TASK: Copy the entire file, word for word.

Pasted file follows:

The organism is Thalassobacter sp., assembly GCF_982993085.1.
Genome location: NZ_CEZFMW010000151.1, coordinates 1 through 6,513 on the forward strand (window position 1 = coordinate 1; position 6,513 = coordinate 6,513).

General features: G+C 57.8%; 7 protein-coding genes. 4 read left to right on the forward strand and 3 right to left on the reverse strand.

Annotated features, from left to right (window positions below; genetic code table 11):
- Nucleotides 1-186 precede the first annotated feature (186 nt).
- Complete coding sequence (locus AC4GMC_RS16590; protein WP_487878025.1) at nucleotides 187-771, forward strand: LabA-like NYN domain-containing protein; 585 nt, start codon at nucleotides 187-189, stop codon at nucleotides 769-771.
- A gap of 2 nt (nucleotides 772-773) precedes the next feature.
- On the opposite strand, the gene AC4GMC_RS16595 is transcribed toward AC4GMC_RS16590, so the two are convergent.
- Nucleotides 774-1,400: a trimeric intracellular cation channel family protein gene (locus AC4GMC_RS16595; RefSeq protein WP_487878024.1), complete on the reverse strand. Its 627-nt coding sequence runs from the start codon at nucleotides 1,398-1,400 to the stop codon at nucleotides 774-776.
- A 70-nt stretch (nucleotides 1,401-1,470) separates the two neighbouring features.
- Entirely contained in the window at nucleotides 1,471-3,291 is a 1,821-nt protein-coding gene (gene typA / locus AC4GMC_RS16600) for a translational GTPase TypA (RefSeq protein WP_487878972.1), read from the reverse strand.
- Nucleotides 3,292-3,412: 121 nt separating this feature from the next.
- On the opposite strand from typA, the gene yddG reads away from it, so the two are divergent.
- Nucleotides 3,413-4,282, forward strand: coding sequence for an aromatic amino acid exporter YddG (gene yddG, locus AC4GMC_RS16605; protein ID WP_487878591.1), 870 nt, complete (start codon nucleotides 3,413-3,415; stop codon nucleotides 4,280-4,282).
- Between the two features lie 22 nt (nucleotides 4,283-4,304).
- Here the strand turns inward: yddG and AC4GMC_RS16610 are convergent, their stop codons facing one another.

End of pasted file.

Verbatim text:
The organism is Thalassobacter sp., assembly GCF_982993085.1.
Genome location: NZ_CEZFMW010000151.1, coordinates 1 through 6,513 on the forward strand (window position 1 = coordinate 1; position 6,513 = coordinate 6,513).

General features: G+C 57.8%; 7 protein-coding genes. 4 read left to right on the forward strand and 3 right to left on the reverse strand.

Annotated features, from left to right (window positions below; genetic code table 11):
- Nucleotides 1-186 precede the first annotated feature (186 nt).
- Complete coding sequence (locus AC4GMC_RS16590; protein WP_487878025.1) at nucleotides 187-771, forward strand: LabA-like NYN domain-containing protein; 585 nt, start codon at nucleotides 187-189, stop codon at nucleotides 769-771.
- A gap of 2 nt (nucleotides 772-773) precedes the next feature.
- On the opposite strand, the gene AC4GMC_RS16595 is transcribed toward AC4GMC_RS16590, so the two are convergent.
- Nucleotides 774-1,400: a trimeric intracellular cation channel family protein gene (locus AC4GMC_RS16595; RefSeq protein WP_487878024.1), complete on the reverse strand. Its 627-nt coding sequence runs from the start codon at nucleotides 1,398-1,400 to the stop codon at nucleotides 774-776.
- A 70-nt stretch (nucleotides 1,401-1,470) separates the two neighbouring features.
- Entirely contained in the window at nucleotides 1,471-3,291 is a 1,821-nt protein-coding gene (gene typA / locus AC4GMC_RS16600) for a translational GTPase TypA (RefSeq protein WP_487878972.1), read from the reverse strand.
- Nucleotides 3,292-3,412: 121 nt separating this feature from the next.
- On the opposite strand from typA, the gene yddG reads away from it, so the two are divergent.
- Nucleotides 3,413-4,282, forward strand: coding sequence for an aromatic amino acid exporter YddG (gene yddG, locus AC4GMC_RS16605; protein ID WP_487878591.1), 870 nt, complete (start codon nucleotides 3,413-3,415; stop codon nucleotides 4,280-4,282).
- Between the two features lie 22 nt (nucleotides 4,283-4,304).
- Here the strand turns inward: yddG and AC4GMC_RS16610 are convergent, their stop codons facing one another.